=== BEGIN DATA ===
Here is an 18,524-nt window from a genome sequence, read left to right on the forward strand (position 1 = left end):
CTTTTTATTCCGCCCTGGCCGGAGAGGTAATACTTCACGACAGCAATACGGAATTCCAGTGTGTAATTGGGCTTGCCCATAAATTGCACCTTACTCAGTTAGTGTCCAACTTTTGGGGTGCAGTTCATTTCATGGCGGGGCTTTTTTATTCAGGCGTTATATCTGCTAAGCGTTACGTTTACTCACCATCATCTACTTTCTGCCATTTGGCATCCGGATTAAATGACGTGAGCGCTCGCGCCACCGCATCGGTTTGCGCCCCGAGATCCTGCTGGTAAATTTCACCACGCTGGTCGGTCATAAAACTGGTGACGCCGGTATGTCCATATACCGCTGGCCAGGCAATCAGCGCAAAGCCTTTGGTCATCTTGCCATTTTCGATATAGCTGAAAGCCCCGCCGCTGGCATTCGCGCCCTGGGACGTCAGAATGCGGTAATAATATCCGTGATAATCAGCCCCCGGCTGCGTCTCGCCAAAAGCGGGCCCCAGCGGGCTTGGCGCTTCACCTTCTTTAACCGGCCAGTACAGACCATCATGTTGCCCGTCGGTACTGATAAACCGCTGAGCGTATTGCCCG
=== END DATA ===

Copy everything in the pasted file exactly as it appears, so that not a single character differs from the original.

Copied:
Here is an 18,524-nt window from a genome sequence, read left to right on the forward strand (position 1 = left end):
CTTTTTATTCCGCCCTGGCCGGAGAGGTAATACTTCACGACAGCAATACGGAATTCCAGTGTGTAATTGGGCTTGCCCATAAATTGCACCTTACTCAGTTAGTGTCCAACTTTTGGGGTGCAGTTCATTTCATGGCGGGGCTTTTTTATTCAGGCGTTATATCTGCTAAGCGTTACGTTTACTCACCATCATCTACTTTCTGCCATTTGGCATCCGGATTAAATGACGTGAGCGCTCGCGCCACCGCATCGGTTTGCGCCCCGAGATCCTGCTGGTAAATTTCACCACGCTGGTCGGTCATAAAACTGGTGACGCCGGTATGTCCATATACCGCTGGCCAGGCAATCAGCGCAAAGCCTTTGGTCATCTTGCCATTTTCGATATAGCTGAAAGCCCCGCCGCTGGCATTCGCGCCCTGGGACGTCAGAATGCGGTAATAATATCCGTGATAATCAGCCCCCGGCTGCGTCTCGCCAAAAGCGGGCCCCAGCGGGCTTGGCGCTTCACCTTCTTTAACCGGCCAGTACAGACCATCATGTTGCCCGTCGGTACTGATAAACCGCTGAGCGTATTGCCCG